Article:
The Russian Federation Council, the upper house of Russia's parliament, held a special meeting on March 12 on the subject of the defense of earth from space objects. The special session centered on a "round-table" discussion involving three ministries of the Russian government, two of whose ministers participated personally, along with the head of Russia's space agency Roskosmos; the head of the Energiya state rocket-booster company; and other top experts including three specialists from the Russian Academy of Sciences, according to a Russian-language wire from the government news agency RIA-Novosti.
The following is an initial report:
Boris Shustov, Director of the Institute of Astronomy of the Russian Academy of Sciences (RAS), said that to be able to defend ourselves from dangerous cosmic objects, we need a combination of earth- and space-based sensors. Special telescopes are needed, like one which exists in Russia's Baikal region. We also need wide-angle telescopes, which Russia doesn't have yet, but should build, combined with space-based systems.
Viktor Lopota, president of Russia's (state-owned) Energiya rocket corporation, which builds the worlds biggest currently-operating launch vehicle, said that super-heavy launch vehicles will be required for the defense against meteors. He said the US is planning to have one with a capacity of 70 tons by 2017, and a successor with 130 tons capacity. (Certainly not under Obama — ed.) Russia should produce such larger rockets as well.
Alexander Ipatov, Director of the Institute of Applied Astronomy of the RAS, said that NASA has found 800,000 near-earth objects, but some specialists judge that that only comprises 2% of the total.
Oleg Shubin, director of testing for nuclear warheads and military nuclear energy systems for the Russian atomic agency Rosatom, said that nuclear explosions will be necessary to deflect any asteroid over 1 km diameter. He said this will require going beyond the megaton class of nuclear explosives, (presumably to the gigaton class, which has never been done). This is possible to do from a technical standpoint, he said, but there are questions about the nuclear test-ban treaty and the non-proliferation treaty.
Another panelist was Boris Chetverushkin, director of the Keldysh Institute of Applied Mathematics of the RAS.
Vladimir Popovkin, director of the Russian space agency Roskosmos, announced that Defense Ministry and Academy of Sciences officials will make up a working group to launch proposals for the creation of a unified system able to defend against asteroids and other "cosmic threats." The time has come, he said, to join efforts and resources to face this threat, given that an anti-asteroid defense of the Earth is a mission requiring international cooperation. Among other things, what are needed are development and increase in the efficiency of observation systems for small bodies and space junk and their classification, as well as design and trial runs of the means to act against these threats. He also emphasized the need to be prepared to send exploration missions to asteroids and comets that represent a potential threat to the Earth. "The selection of the concrete method of action should be done as a function of the size, mass, composition and properties of the dangerous object," he said.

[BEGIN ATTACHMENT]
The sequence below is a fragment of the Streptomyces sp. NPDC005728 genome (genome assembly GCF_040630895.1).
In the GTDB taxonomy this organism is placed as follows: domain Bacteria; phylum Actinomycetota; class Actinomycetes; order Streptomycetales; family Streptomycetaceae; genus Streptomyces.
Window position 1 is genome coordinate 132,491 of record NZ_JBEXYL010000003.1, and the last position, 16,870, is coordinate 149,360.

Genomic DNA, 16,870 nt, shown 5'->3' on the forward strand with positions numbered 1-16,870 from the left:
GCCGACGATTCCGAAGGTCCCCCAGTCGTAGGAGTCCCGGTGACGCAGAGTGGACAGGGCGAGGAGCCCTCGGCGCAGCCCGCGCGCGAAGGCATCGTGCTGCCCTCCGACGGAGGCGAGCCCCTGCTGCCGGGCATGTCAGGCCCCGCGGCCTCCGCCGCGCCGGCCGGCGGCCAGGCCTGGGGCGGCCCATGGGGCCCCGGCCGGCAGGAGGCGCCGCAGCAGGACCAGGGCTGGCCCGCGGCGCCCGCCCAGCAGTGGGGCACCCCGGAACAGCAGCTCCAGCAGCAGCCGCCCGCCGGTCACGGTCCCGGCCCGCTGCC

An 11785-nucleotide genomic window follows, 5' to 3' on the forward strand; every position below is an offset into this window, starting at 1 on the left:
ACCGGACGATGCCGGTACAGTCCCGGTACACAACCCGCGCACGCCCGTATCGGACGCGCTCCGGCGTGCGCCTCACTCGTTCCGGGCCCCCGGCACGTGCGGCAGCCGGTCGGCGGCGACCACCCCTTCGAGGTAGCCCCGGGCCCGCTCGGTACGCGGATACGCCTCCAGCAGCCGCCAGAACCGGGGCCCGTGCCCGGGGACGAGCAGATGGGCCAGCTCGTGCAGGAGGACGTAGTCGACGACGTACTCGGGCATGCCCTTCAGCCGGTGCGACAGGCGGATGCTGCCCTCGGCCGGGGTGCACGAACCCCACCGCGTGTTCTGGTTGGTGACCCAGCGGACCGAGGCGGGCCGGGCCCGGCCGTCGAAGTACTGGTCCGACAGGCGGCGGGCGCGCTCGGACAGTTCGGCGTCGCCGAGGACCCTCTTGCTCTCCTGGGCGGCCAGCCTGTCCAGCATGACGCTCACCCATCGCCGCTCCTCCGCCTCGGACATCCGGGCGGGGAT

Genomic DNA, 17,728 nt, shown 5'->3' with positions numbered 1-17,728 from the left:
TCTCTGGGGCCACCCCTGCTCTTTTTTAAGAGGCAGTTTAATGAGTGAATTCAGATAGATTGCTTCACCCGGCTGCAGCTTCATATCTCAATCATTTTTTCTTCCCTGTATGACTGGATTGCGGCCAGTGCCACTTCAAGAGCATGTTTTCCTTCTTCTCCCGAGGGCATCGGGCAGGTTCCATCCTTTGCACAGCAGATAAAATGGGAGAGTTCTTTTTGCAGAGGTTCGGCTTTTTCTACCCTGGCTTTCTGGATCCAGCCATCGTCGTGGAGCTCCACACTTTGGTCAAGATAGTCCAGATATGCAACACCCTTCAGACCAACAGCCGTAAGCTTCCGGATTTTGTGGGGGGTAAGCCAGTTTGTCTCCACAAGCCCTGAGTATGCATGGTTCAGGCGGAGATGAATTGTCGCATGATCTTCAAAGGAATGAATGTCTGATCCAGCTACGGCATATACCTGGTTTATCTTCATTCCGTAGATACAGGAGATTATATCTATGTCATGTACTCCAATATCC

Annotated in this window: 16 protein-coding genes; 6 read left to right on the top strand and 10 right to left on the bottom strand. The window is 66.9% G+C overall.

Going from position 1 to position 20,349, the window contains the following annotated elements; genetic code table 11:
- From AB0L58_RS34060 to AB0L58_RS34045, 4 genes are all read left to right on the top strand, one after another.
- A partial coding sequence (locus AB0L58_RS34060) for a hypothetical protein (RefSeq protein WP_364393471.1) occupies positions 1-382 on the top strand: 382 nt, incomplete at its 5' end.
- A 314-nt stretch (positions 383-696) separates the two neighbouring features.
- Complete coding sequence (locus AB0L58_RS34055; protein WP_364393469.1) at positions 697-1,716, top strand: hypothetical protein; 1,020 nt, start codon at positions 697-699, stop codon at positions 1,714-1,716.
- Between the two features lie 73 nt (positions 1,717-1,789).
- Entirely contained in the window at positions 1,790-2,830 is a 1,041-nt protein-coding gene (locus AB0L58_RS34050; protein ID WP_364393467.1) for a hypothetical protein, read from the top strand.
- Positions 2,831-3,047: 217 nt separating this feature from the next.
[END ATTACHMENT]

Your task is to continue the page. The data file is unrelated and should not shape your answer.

Russian Minister for Emergency Situations Vladimir Puchkov said that the "international cooperation in the field of an early warning systems must be expanded. It makes sense to form an international cosmic task force which includes orbital space satellites with special equipment." He added that collisions between Earth and asteroids and bigger meteorites that are approaching the planet, can be only be forecast in time to act, if the international potentials of systems in space and on the ground are pooled. Puchkov also noted "that it is necessary to conduct research and surveys on the implementation of the International Global Monitoring Aero-Space System (IGMASS), and the subsequent development of the projected system. We at the Ministry of Emergency Situations of Russia have already started to work on this outline."
Russian Deputy Prime Minister Dmitry Rogozin, who launched the proposal for international cooperation in the "Strategic Defense of Earth" in 2011, a continuation of Lyndon LaRouche and Ronald Reagan's Strategic Defense Initiative from the 1970s-1980s, said that no country in the world has the means which could block the impact of an asteroid. International cooperation is necessary.
The Russian Foreign Ministry was also represented in the round table.
The Federation Council resolution passed by the session said, "According to assessments of numerous Russian and foreign specialists, the likelihood of a crash of Earth with bigger cosmic objects (asteroids and comets) is given, which not only can lead to the creation of natural and technogeneous emergency situations, but also to a catastrophe of global dimensions." It called for a cross-ministerial information and assessment center. As for Russia in particular, the resolution calls on the government to see whether the existing governmental program "Cosmic Activities of Russia 2013-2020" can be utilized for the research and development of space technologies for early warning against threats from space. In the mid-term perspective, a more comprehensive program will be worked out, the resolution says.